Nielsen: Radio reaches 90% of Americans each week

Nielsen: Radio reaches 90% of Americans each week
Ninety percent of Americans listen to the radio each week, according to a Nielsen report. John Rabe is the host of "Off-Ramp" on KPCC-FM (89.3). (Mel Melcon / Los Angeles Times)

Amid a rapidly evolving media landscape, radio remains a constant in Americans' daily lives, according to a new report from Nielsen.

Ninety percent of Americans listen to AM or FM radio each week, with the average listener tuning in for more than two hours a day for news, sports, music, talk and traffic updates.

Roughly two-thirds of listening occurs out of the home, Nielsen found, with tune-in rising to a plateau during the morning commute, peaking at noon and tapering off in the evening.

The most avid listeners also seek out online radio -- especially a young generation dubbed the millennials. The biggest bulge of AM/FM radio aficionados are ages 45 to 55, who account for 19% of listeners.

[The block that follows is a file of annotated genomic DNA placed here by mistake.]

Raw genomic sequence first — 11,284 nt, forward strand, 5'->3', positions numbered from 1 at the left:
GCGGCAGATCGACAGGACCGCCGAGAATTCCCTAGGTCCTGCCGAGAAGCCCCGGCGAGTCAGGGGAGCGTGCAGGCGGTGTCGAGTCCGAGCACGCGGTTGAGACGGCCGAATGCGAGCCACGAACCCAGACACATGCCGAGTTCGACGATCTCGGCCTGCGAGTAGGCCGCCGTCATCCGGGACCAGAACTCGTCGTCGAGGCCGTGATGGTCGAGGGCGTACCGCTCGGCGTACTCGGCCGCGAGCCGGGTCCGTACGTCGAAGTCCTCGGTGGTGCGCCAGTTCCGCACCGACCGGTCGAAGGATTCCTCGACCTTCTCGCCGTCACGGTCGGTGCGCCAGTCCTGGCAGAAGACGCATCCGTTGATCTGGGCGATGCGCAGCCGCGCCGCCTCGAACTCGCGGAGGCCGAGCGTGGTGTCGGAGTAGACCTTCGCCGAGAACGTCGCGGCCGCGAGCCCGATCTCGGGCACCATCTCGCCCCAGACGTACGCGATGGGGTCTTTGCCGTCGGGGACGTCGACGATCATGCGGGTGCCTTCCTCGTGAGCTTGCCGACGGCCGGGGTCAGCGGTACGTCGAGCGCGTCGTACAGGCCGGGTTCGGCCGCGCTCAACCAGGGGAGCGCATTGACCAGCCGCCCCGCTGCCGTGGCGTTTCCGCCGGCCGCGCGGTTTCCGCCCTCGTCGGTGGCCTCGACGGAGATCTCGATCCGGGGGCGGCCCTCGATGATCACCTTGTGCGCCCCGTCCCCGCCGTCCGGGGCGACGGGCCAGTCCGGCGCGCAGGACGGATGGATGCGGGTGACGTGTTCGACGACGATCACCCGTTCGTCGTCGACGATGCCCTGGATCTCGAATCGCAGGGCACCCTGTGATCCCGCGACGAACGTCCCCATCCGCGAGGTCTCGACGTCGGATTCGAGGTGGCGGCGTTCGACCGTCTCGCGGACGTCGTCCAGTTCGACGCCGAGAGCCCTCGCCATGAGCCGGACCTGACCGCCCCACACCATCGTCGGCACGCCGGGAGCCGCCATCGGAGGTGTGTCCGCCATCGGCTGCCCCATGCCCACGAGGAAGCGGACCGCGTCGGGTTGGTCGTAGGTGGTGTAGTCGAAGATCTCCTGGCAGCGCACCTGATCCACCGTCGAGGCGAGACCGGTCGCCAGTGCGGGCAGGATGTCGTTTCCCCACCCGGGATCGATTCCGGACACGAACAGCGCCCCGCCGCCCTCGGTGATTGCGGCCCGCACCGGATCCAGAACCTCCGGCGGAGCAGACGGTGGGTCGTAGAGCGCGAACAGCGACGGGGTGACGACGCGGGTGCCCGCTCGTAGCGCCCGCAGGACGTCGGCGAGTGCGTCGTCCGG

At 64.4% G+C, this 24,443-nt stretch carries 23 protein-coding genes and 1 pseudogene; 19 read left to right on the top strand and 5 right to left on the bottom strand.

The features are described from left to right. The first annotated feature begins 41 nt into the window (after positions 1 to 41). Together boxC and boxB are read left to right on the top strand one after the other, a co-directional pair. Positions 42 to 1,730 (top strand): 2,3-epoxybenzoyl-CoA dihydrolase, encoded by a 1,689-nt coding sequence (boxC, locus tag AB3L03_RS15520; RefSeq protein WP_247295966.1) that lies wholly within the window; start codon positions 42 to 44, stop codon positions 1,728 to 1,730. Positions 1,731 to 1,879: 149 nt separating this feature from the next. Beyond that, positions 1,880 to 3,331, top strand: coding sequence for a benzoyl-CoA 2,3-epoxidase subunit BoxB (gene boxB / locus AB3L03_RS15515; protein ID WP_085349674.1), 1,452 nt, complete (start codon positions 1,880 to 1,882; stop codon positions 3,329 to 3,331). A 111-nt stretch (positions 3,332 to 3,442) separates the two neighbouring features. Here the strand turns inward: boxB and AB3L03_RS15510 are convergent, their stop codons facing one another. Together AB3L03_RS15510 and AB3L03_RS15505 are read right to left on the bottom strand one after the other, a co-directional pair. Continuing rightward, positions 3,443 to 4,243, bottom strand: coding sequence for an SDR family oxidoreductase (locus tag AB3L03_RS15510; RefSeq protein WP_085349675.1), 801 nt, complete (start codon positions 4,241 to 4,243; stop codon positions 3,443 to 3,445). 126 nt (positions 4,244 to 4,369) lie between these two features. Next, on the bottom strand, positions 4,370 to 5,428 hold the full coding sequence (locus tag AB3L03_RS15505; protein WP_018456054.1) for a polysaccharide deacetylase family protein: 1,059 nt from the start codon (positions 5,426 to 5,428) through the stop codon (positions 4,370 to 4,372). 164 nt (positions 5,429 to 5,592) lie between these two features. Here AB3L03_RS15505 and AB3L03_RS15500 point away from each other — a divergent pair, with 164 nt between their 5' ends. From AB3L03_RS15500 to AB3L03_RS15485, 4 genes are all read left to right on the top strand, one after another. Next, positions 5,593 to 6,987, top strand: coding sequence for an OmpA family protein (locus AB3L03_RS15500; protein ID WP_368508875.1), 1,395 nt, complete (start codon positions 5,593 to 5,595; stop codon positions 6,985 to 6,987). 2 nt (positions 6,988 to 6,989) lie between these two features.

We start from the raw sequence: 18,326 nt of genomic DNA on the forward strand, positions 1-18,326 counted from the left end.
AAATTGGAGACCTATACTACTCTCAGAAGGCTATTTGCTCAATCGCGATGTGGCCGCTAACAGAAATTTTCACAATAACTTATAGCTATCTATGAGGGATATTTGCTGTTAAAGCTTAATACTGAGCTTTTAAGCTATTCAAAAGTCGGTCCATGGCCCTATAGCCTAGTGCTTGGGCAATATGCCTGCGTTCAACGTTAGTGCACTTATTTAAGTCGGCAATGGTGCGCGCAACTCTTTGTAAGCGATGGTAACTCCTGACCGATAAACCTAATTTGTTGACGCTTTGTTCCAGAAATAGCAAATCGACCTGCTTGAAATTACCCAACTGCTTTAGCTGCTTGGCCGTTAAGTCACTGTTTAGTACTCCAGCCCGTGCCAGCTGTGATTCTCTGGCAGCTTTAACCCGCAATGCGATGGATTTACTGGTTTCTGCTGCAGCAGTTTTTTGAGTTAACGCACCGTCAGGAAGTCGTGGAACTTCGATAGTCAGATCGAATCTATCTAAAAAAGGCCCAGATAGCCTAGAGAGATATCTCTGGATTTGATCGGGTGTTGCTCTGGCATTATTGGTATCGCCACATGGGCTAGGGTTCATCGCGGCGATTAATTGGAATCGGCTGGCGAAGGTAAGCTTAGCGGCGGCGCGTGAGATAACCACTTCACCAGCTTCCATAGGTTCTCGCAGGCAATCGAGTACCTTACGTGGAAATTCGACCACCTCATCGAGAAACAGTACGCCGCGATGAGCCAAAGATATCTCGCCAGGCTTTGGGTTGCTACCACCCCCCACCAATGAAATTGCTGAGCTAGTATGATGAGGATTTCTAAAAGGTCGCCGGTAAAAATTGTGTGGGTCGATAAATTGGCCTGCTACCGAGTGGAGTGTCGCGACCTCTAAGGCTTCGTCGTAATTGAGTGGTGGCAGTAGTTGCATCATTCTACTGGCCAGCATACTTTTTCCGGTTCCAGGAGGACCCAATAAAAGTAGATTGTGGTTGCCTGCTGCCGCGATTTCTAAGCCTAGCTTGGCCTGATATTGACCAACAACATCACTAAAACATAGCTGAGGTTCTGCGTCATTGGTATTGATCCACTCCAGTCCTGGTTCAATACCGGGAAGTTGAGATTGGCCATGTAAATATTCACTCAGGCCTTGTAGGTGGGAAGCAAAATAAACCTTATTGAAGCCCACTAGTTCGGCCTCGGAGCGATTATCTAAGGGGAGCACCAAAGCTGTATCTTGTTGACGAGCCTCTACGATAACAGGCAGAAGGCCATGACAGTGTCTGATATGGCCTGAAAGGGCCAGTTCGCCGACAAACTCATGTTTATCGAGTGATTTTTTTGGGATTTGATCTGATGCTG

As a group, African Americans spend the most time tuned to radio: nearly 63 hours a month.

Nielsen for the first time incorporated radio listening habits in its quarterly Cross-Platform Report, reflecting its purchase in September of the radio audience measurement firm Arbitron. The report tracks media consumption on TV, online and on mobile devices; and examines time spent with game consoles and playing DVDs.

TV remains the dominant media platform, with the average American spending 35.1 hours a week in front of their living room set. Americans spend about 14 hours a week tuned to AM or FM radio. The Internet trails as a distant third, accounting for a little more than five hours of time a week.